Origins and History of The DulcimerThe dulcimer is a member of the string family. It is further categorized intothe Psaltrey family, a group of instruments that are comprised of stringsstretched across a frame and played by plucking or drumming. The onlydifference, in fact, between the dulcimer and the psaltrey is the fact that oneis plucked and the other is drummed.
The dulcimer family is divided into twosections. The dulcimers with keys and dulcimers without keys. A dulcimer withkeys would be played by depressing a key which would move a mechanism that wouldcause a hammer to strike the string. The most improved instrument in the keyeddulcimer section is the piano.
Dulcimers that are played without the aid of akey are usually in the unusual shape of a trapezoid. Early descriptions of thisinstrument, dating back to the Middle Ages, describe the instrument as arectangular box with strings stretched over two bridges. Both the single and thedouble bridged dulcimers are common in traditional Irish music. It is played bystriking the strings with padded wooden hammer.It is commonly believed that the dulcimer came to Europe from the East sometimein the fifteenth century.
This cannot be true. The dulcimer is closely relatedto the yang ch’in from China. However, the yang ch’in was introduced to theChinese around 1800. A similar traditional dulcimer found its way to Korea inabout 1725. The dulcimer originated as the santir in what is now Iraq from aGreek instrument, the psalterion. The santir was a trapeziodal box covered withstrings. It was played by striking the strings with light sticks.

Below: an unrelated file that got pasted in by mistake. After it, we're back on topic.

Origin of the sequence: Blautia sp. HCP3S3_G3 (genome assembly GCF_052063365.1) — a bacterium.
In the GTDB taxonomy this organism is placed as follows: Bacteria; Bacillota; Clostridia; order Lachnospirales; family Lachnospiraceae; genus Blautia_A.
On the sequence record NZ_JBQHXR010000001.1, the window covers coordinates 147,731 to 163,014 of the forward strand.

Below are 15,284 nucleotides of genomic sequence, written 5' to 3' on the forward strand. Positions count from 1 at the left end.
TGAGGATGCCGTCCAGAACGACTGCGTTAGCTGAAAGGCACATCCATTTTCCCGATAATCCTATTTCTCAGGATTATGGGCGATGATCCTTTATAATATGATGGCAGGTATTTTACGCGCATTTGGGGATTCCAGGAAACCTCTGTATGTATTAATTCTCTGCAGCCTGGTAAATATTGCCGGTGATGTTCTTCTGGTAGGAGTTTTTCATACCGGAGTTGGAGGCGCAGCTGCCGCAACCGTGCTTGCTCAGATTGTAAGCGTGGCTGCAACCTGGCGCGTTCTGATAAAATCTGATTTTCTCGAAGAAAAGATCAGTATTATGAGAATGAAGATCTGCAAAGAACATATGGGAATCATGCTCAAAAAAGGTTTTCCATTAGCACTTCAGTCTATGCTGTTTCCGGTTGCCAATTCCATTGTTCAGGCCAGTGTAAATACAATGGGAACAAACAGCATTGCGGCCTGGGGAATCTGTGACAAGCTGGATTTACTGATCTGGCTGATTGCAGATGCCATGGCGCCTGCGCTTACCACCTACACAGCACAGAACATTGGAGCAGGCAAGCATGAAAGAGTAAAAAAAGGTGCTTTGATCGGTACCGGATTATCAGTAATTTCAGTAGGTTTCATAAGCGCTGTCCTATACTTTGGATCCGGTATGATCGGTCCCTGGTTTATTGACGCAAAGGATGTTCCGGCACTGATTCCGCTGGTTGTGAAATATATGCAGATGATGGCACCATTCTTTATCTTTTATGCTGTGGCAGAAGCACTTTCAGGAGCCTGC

From therethe Arabs carried the santir through North Africa where it was integrated intothe Jewish culture. From North Africa it was taken to Spain, for a carving wasdiscovered in the cathedral Santiago de Compostela, dated 1184. It is unknownwhy the Irish make mention of the timpan, a generic term for any member of thepsaltrey family, being used by St. Patrick in the 6th century, six hundred yearsearlier than the dulcimers first introduction into Spain from North Africa.Dulcimers gained popularity from the churches and cathedrals throughout the 14thcentury. But in the 16th century, as the violin and wind instruments becameincreasingly fashionable, the dulcimer virtually disappeared. For the next twohundred years it went unnoticed.
In 1705 Pantaleon Hebenstreit presented theFrench King Louis XIV with a slightly revised dulcimer. Hebenstreit built alarger sound chamber and used strings of gut and wire to span five octaves. Hehoped to revolutionize the dulcimer and its capacities. Sadly, the instrumentwas not highly accepted, for the reverberation created in the larger soundchamber made the performance of rapid passages impossible, and the longerstrings were harder to keep in tune.
Again the dulcimer lay dormant.Although the dulcimer escaped the Western orchestral music, it was acceptedamongst the folk musicians of places like Ireland. It has really only gainedpopularity in the past fifteen years, although it has been a member of someIrish ensembles throughout history.Music and Movies